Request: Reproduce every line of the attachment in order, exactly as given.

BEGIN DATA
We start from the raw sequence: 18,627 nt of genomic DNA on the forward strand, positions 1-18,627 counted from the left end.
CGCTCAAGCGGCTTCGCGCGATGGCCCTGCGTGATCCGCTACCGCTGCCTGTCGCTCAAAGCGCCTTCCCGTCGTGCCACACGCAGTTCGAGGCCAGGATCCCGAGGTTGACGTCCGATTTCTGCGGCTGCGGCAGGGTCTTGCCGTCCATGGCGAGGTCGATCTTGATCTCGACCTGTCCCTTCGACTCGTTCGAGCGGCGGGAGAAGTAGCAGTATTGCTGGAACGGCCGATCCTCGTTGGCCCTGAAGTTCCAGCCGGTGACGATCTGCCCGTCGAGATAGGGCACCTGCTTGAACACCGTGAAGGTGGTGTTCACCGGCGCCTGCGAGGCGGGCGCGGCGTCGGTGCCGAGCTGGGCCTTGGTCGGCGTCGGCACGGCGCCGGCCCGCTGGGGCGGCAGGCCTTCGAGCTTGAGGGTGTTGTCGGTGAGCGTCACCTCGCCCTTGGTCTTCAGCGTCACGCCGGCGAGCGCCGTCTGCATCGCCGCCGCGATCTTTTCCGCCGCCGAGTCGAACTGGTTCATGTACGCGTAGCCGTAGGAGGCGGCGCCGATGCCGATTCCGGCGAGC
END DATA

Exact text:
We start from the raw sequence: 18,627 nt of genomic DNA on the forward strand, positions 1-18,627 counted from the left end.
CGCTCAAGCGGCTTCGCGCGATGGCCCTGCGTGATCCGCTACCGCTGCCTGTCGCTCAAAGCGCCTTCCCGTCGTGCCACACGCAGTTCGAGGCCAGGATCCCGAGGTTGACGTCCGATTTCTGCGGCTGCGGCAGGGTCTTGCCGTCCATGGCGAGGTCGATCTTGATCTCGACCTGTCCCTTCGACTCGTTCGAGCGGCGGGAGAAGTAGCAGTATTGCTGGAACGGCCGATCCTCGTTGGCCCTGAAGTTCCAGCCGGTGACGATCTGCCCGTCGAGATAGGGCACCTGCTTGAACACCGTGAAGGTGGTGTTCACCGGCGCCTGCGAGGCGGGCGCGGCGTCGGTGCCGAGCTGGGCCTTGGTCGGCGTCGGCACGGCGCCGGCCCGCTGGGGCGGCAGGCCTTCGAGCTTGAGGGTGTTGTCGGTGAGCGTCACCTCGCCCTTGGTCTTCAGCGTCACGCCGGCGAGCGCCGTCTGCATCGCCGCCGCGATCTTTTCCGCCGCCGAGTCGAACTGGTTCATGTACGCGTAGCCGTAGGAGGCGGCGCCGATGCCGATTCCGGCGAGC